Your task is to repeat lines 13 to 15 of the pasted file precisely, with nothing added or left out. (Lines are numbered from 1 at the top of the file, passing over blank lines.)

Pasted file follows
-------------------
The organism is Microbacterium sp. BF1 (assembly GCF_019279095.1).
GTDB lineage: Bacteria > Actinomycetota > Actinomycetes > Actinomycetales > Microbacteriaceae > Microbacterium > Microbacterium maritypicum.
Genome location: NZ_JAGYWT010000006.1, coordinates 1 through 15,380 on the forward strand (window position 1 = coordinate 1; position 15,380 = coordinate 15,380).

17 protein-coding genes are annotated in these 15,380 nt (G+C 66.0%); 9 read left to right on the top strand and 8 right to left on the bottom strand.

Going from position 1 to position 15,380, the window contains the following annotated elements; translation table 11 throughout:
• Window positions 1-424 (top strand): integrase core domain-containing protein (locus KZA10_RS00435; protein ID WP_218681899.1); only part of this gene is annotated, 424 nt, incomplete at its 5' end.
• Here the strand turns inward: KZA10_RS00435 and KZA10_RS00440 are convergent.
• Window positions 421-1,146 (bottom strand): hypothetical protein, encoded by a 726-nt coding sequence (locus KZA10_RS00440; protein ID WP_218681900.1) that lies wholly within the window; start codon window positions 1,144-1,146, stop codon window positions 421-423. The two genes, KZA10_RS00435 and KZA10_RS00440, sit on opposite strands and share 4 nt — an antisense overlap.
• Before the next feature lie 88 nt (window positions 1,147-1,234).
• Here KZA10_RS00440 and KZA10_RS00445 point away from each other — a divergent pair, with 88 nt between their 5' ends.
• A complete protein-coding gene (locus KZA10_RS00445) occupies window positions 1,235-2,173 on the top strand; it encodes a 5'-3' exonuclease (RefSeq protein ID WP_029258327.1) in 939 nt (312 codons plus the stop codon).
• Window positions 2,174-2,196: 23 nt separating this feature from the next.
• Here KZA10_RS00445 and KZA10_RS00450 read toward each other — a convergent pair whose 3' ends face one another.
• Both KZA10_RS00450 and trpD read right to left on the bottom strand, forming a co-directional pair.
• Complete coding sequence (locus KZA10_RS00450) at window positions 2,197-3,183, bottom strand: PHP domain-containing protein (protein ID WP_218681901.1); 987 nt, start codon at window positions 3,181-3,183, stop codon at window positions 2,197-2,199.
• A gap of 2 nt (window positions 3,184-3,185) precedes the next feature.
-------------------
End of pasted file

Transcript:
• Here KZA10_RS00445 and KZA10_RS00450 read toward each other — a convergent pair whose 3' ends face one another.
• Both KZA10_RS00450 and trpD read right to left on the bottom strand, forming a co-directional pair.
• Complete coding sequence (locus KZA10_RS00450) at window positions 2,197-3,183, bottom strand: PHP domain-containing protein (protein ID WP_218681901.1); 987 nt, start codon at window positions 3,181-3,183, stop codon at window positions 2,197-2,199.